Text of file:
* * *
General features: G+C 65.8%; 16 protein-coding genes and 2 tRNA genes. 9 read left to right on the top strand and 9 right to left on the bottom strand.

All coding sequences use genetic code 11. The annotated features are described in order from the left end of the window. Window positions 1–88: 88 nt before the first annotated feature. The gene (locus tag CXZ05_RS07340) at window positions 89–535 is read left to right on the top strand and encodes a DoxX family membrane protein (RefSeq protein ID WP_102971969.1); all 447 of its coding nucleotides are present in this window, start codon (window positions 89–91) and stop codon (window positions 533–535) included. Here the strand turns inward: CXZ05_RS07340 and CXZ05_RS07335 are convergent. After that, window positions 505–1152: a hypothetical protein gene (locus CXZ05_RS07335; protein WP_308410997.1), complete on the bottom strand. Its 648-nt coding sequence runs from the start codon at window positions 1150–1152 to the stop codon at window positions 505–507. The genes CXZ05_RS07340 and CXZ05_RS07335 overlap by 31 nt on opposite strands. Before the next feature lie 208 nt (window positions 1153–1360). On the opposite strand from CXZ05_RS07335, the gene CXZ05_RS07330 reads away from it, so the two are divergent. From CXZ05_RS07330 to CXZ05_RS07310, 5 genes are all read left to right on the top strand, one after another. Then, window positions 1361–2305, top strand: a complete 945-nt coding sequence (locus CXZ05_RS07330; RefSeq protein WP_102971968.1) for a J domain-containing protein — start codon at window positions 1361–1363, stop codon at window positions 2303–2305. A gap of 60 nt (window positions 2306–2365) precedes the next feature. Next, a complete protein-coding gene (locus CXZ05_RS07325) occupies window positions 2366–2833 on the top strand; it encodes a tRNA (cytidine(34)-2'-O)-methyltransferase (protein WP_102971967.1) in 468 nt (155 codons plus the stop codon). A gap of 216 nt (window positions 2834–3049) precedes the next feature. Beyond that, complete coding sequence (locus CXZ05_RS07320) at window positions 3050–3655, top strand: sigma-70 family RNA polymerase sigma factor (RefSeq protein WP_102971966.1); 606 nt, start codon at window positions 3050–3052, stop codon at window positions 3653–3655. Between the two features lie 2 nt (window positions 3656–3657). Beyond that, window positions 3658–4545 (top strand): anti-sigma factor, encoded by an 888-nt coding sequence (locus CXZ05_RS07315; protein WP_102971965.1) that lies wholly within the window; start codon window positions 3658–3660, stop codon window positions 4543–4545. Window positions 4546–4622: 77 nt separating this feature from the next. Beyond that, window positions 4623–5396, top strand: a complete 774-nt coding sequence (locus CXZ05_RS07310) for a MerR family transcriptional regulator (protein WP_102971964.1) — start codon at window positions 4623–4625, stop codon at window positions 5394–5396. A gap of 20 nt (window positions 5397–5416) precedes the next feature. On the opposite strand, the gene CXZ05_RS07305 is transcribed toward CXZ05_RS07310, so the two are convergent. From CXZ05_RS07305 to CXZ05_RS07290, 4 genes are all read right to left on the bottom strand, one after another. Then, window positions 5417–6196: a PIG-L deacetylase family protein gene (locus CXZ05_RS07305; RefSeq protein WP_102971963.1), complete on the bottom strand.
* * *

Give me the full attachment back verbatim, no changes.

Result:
General features: G+C 65.8%; 16 protein-coding genes and 2 tRNA genes. 9 read left to right on the top strand and 9 right to left on the bottom strand.

All coding sequences use genetic code 11. The annotated features are described in order from the left end of the window. Window positions 1–88: 88 nt before the first annotated feature. The gene (locus tag CXZ05_RS07340) at window positions 89–535 is read left to right on the top strand and encodes a DoxX family membrane protein (RefSeq protein ID WP_102971969.1); all 447 of its coding nucleotides are present in this window, start codon (window positions 89–91) and stop codon (window positions 533–535) included. Here the strand turns inward: CXZ05_RS07340 and CXZ05_RS07335 are convergent. After that, window positions 505–1152: a hypothetical protein gene (locus CXZ05_RS07335; protein WP_308410997.1), complete on the bottom strand. Its 648-nt coding sequence runs from the start codon at window positions 1150–1152 to the stop codon at window positions 505–507. The genes CXZ05_RS07340 and CXZ05_RS07335 overlap by 31 nt on opposite strands. Before the next feature lie 208 nt (window positions 1153–1360). On the opposite strand from CXZ05_RS07335, the gene CXZ05_RS07330 reads away from it, so the two are divergent. From CXZ05_RS07330 to CXZ05_RS07310, 5 genes are all read left to right on the top strand, one after another. Then, window positions 1361–2305, top strand: a complete 945-nt coding sequence (locus CXZ05_RS07330; RefSeq protein WP_102971968.1) for a J domain-containing protein — start codon at window positions 1361–1363, stop codon at window positions 2303–2305. A gap of 60 nt (window positions 2306–2365) precedes the next feature. Next, a complete protein-coding gene (locus CXZ05_RS07325) occupies window positions 2366–2833 on the top strand; it encodes a tRNA (cytidine(34)-2'-O)-methyltransferase (protein WP_102971967.1) in 468 nt (155 codons plus the stop codon). A gap of 216 nt (window positions 2834–3049) precedes the next feature. Beyond that, complete coding sequence (locus CXZ05_RS07320) at window positions 3050–3655, top strand: sigma-70 family RNA polymerase sigma factor (RefSeq protein WP_102971966.1); 606 nt, start codon at window positions 3050–3052, stop codon at window positions 3653–3655. Between the two features lie 2 nt (window positions 3656–3657). Beyond that, window positions 3658–4545 (top strand): anti-sigma factor, encoded by an 888-nt coding sequence (locus CXZ05_RS07315; protein WP_102971965.1) that lies wholly within the window; start codon window positions 3658–3660, stop codon window positions 4543–4545. Window positions 4546–4622: 77 nt separating this feature from the next. Beyond that, window positions 4623–5396, top strand: a complete 774-nt coding sequence (locus CXZ05_RS07310) for a MerR family transcriptional regulator (protein WP_102971964.1) — start codon at window positions 4623–4625, stop codon at window positions 5394–5396. A gap of 20 nt (window positions 5397–5416) precedes the next feature. On the opposite strand, the gene CXZ05_RS07305 is transcribed toward CXZ05_RS07310, so the two are convergent. From CXZ05_RS07305 to CXZ05_RS07290, 4 genes are all read right to left on the bottom strand, one after another. Then, window positions 5417–6196: a PIG-L deacetylase family protein gene (locus CXZ05_RS07305; RefSeq protein WP_102971963.1), complete on the bottom strand.